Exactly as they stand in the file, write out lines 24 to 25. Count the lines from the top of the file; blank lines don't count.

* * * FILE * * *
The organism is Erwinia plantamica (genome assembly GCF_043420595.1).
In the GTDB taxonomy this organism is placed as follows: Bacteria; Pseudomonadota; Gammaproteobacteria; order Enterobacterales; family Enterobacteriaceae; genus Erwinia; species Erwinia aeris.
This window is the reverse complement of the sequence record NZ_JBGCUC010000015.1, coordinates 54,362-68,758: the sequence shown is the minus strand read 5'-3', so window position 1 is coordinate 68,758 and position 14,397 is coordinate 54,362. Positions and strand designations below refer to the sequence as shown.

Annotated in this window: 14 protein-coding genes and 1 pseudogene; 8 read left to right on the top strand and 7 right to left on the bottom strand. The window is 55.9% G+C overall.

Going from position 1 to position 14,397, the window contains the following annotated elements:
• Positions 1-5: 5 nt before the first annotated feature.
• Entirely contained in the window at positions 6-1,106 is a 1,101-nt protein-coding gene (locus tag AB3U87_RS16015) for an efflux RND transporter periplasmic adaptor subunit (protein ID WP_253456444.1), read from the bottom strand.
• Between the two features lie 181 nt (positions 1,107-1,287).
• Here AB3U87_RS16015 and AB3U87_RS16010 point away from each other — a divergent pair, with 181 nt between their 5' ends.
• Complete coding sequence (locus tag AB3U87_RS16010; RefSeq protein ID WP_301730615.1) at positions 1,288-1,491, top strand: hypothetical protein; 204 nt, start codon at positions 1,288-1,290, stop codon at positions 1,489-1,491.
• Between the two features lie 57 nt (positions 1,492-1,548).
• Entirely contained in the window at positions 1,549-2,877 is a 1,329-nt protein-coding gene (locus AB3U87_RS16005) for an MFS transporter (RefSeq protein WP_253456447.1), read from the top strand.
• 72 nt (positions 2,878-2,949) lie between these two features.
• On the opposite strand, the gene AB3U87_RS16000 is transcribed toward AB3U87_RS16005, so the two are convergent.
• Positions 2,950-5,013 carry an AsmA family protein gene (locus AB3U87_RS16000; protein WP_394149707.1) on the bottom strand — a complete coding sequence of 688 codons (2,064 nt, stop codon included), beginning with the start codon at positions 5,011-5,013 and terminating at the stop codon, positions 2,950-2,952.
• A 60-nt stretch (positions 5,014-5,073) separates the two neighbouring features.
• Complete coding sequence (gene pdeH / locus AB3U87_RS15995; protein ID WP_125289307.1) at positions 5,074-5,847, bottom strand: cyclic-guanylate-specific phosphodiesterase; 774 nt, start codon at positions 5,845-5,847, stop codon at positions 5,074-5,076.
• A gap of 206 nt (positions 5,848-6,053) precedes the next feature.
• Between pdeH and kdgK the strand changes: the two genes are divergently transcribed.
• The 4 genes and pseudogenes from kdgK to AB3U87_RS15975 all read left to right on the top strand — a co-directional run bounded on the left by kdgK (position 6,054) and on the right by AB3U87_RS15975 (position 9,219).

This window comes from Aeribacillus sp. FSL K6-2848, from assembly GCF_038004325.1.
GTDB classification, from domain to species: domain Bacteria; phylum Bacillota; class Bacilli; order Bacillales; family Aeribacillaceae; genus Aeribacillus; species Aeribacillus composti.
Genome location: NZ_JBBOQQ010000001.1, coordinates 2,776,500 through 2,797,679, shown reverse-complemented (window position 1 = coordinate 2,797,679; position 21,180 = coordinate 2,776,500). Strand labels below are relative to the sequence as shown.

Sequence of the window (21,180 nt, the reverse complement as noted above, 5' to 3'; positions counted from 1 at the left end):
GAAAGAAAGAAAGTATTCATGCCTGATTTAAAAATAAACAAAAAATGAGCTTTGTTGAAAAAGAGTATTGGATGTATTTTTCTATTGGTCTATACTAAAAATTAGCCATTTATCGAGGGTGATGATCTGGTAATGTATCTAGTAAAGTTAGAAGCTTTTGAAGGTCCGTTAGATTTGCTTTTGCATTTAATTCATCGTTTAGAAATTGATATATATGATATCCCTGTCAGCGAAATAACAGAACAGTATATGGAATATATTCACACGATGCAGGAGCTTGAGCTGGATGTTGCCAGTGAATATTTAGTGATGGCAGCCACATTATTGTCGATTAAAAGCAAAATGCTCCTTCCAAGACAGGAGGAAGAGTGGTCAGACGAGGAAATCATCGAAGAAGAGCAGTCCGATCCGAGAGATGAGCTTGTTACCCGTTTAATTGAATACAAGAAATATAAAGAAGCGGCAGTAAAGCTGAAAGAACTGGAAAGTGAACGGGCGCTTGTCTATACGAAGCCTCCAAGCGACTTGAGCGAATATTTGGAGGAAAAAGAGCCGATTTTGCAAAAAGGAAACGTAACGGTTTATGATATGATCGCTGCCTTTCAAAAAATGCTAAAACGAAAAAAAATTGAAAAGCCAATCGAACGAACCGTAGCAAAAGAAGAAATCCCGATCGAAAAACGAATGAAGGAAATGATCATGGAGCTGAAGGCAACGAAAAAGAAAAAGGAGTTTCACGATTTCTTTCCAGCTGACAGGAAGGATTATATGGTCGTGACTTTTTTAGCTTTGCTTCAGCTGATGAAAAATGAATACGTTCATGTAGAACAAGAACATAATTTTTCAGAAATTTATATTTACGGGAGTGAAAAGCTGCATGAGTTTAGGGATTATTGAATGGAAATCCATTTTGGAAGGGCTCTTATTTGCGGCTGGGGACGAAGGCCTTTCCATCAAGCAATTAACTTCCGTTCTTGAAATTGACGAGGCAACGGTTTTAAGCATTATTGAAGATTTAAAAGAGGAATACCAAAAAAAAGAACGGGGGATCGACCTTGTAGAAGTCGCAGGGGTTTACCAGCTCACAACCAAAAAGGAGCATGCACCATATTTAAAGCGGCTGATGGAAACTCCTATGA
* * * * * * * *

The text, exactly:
Sequence of the window (21,180 nt, the reverse complement as noted above, 5' to 3'; positions counted from 1 at the left end):
GAAAGAAAGAAAGTATTCATGCCTGATTTAAAAATAAACAAAAAATGAGCTTTGTTGAAAAAGAGTATTGGATGTATTTTTCTATTGGTCTATACTAAAAATTAGCCATTTATCGAGGGTGATGATCTGGTAATGTATCTAGTAAAGTTAGAAGCTTTTGAAGGTCCGTTAGATTTGCTTTTGCATTTAATTCATCGTTTAGAAATTGATATATATGATATCCCTGTCAGCGAAATAACAGAACAGTATATGGAATATATTCACACGATGCAGGAGCTTGAGCTGGATGTTGCCAGTGAATATTTAGTGATGGCAGCCACATTATTGTCGATTAAAAGCAAAATGCTCCTTCCAAGACAGGAGGAAGAGTGGTCAGACGAGGAAATCATCGAAGAAGAGCAGTCCGATCCGAGAGATGAGCTTGTTACCCGTTTAATTGAATACAAGAAATATAAAGAAGCGGCAGTAAAGCTGAAAGAACTGGAAAGTGAACGGGCGCTTGTCTATACGAAGCCTCCAAGCGACTTGAGCGAATATTTGGAGGAAAAAGAGCCGATTTTGCAAAAAGGAAACGTAACGGTTTATGATATGATCGCTGCCTTTCAAAAAATGCTAAAACGAAAAAAAATTGAAAAGCCAATCGAACGAACCGTAGCAAAAGAAGAAATCCCGATCGAAAAACGAATGAAGGAAATGATCATGGAGCTGAAGGCAACGAAAAAGAAAAAGGAGTTTCACGATTTCTTTCCAGCTGACAGGAAGGATTATATGGTCGTGACTTTTTTAGCTTTGCTTCAGCTGATGAAAAATGAATACGTTCATGTAGAACAAGAACATAATTTTTCAGAAATTTATATTTACGGGAGTGAAAAGCTGCATGAGTTTAGGGATTATTGAATGGAAATCCATTTTGGAAGGGCTCTTATTTGCGGCTGGGGACGAAGGCCTTTCCATCAAGCAATTAACTTCCGTTCTTGAAATTGACGAGGCAACGGTTTTAAGCATTATTGAAGATTTAAAAGAGGAATACCAAAAAAAAGAACGGGGGATCGACCTTGTAGAAGTCGCAGGGGTTTACCAGCTCACAACCAAAAAGGAGCATGCACCATATTTAAAGCGGCTGATGGAAACTCCTATGA